Publications by authors named "Kia Sepassi"

11 Publications

  • Page 1 of 1

Design, Synthesis, and Preclinical Evaluation of 3-Methyl-6-(5-thiophenyl)-1,3-dihydro-imidazo[4,5-]pyridin-2-ones as Selective GluN2B Negative Allosteric Modulators for the Treatment of Mood Disorders.

J Med Chem 2020 09 28;63(17):9181-9196. Epub 2020 Aug 28.

Janssen Research & Development, LLC, 3210 Merryfield Row, San Diego, California 92121-1126, United States.

Selective inhibitors of the GluN2B subunit of -methyl-d-aspartate receptors in the ionotropic glutamate receptor superfamily have been targeted for the treatment of mood disorders. We sought to identify structurally novel, brain penetrant, GluN2B-selective inhibitors suitable for evaluation in a clinical setting in patients with major depressive disorder. We identified a new class of negative allosteric modulators of GluN2B that contain a 1,3-dihydro-imidazo[4,5-]pyridin-2-one core. This series of compounds had poor solubility properties and poor permeability, which was addressed utilizing two approaches. First, a series of structural modifications was conducted which included replacing hydrogen bond donor groups. Second, enabling formulation development was undertaken in which a stable nanosuspension was identified for lead compound . Compound was found to have robust target engagement in rat with an ED of 1.4 mg/kg. The nanosuspension enabled sufficient margins in preclinical toleration studies to nominate for progression into advanced good laboratory practice studies.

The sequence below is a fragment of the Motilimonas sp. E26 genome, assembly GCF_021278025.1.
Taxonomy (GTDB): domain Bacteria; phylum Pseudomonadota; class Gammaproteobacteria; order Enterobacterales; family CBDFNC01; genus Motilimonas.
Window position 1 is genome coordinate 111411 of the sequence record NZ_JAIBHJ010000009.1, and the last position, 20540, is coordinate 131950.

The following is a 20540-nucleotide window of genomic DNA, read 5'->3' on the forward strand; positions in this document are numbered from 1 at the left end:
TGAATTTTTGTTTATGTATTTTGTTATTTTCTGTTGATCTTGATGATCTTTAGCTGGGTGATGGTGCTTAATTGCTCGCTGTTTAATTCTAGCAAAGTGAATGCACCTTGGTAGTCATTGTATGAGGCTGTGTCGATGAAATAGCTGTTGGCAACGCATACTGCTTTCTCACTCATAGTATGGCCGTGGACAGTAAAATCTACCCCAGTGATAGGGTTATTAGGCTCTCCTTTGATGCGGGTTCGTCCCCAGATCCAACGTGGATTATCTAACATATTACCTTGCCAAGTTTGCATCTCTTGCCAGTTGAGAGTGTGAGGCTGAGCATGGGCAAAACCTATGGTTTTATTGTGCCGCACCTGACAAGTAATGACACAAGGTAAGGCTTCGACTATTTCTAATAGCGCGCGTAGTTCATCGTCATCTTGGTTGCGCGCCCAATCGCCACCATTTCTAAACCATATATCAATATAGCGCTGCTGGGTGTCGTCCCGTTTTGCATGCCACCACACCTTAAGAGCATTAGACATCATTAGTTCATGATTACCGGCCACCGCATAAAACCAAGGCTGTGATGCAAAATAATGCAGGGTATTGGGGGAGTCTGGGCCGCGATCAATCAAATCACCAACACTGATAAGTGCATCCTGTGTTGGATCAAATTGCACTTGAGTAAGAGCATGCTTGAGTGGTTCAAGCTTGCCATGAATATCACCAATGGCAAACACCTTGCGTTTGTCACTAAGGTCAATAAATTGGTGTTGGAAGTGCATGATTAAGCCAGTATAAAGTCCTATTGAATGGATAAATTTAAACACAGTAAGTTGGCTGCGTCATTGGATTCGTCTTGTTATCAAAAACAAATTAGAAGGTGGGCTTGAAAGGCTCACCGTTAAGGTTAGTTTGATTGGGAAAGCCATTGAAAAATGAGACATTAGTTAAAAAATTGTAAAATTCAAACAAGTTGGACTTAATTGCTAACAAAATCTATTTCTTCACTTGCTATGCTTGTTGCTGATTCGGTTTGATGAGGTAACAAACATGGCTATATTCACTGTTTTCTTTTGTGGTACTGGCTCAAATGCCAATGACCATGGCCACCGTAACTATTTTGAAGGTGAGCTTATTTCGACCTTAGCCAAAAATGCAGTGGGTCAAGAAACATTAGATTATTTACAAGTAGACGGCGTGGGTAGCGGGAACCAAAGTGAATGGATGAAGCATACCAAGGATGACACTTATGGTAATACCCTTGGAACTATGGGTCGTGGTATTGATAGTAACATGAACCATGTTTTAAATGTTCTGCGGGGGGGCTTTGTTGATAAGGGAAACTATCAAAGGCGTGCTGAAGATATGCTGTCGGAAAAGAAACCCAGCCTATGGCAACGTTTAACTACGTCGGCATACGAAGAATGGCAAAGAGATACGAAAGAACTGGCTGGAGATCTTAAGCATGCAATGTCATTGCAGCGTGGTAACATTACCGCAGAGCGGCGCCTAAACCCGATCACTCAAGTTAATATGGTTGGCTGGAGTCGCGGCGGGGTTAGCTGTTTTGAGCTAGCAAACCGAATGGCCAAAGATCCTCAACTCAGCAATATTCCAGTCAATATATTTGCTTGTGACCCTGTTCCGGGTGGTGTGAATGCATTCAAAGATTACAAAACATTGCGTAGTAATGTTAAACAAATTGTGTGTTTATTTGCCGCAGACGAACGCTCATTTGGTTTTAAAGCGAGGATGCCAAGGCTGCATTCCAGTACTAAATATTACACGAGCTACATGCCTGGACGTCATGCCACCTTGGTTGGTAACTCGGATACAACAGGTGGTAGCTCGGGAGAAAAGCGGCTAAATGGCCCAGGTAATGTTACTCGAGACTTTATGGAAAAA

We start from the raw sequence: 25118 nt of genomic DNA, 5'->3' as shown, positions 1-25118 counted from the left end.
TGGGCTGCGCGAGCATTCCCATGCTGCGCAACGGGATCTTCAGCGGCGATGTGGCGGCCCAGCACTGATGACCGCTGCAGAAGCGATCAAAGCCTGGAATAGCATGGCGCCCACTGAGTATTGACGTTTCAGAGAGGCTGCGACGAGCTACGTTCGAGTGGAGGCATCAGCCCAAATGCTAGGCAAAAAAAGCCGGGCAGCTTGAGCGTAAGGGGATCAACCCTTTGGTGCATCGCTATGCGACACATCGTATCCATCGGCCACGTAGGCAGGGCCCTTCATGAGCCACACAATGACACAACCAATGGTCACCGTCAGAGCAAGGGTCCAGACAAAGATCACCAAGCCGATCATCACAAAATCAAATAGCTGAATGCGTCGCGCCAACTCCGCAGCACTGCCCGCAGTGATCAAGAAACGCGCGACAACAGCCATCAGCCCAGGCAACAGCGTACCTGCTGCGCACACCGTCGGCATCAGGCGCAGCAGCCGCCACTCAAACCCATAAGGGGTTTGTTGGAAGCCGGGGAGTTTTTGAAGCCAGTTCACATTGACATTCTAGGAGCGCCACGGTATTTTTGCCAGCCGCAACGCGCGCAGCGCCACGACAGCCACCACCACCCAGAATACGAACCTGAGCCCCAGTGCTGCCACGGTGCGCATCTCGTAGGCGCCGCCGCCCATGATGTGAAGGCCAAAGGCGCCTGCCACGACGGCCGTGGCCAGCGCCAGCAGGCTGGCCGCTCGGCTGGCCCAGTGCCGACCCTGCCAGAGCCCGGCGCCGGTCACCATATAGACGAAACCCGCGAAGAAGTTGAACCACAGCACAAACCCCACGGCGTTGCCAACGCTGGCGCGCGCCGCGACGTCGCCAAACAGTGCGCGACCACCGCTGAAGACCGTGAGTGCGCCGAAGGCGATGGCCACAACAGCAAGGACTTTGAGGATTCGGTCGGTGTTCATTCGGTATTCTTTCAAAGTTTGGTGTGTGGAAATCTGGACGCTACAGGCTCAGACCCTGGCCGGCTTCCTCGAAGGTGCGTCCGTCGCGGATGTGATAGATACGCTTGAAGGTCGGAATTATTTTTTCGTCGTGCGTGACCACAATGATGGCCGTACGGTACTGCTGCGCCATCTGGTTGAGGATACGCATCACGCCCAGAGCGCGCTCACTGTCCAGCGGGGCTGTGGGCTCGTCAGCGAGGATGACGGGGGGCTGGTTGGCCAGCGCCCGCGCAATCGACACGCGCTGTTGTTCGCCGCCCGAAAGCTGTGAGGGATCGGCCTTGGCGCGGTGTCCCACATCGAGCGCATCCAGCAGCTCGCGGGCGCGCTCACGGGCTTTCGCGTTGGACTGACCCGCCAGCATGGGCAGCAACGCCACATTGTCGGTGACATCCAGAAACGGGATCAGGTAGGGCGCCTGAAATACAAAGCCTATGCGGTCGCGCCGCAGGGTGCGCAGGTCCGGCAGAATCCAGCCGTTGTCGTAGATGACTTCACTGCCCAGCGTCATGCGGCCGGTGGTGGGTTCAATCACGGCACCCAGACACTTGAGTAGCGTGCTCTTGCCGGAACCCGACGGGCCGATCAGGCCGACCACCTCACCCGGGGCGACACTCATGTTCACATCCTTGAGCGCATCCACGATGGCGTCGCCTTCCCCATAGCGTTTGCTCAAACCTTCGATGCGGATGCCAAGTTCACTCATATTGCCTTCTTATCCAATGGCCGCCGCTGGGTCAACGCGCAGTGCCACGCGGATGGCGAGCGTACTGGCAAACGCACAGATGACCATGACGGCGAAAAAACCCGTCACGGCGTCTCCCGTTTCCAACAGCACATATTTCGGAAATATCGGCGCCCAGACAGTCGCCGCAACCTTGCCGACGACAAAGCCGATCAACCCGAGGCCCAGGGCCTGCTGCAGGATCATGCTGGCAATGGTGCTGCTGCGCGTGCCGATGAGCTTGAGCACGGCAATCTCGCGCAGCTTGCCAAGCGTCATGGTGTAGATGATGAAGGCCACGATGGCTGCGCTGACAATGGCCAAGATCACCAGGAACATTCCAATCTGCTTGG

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http://dx.doi.org/10.1021/acs.jmedchem.9b02113DOI Listing
September 2020

A Dipolar Cycloaddition Reaction To Access 6-Methyl-4,5,6,7-tetrahydro-1H-[1,2,3]triazolo[4,5-c]pyridines Enables the Discovery Synthesis and Preclinical Profiling of a P2X7 Antagonist Clinical Candidate.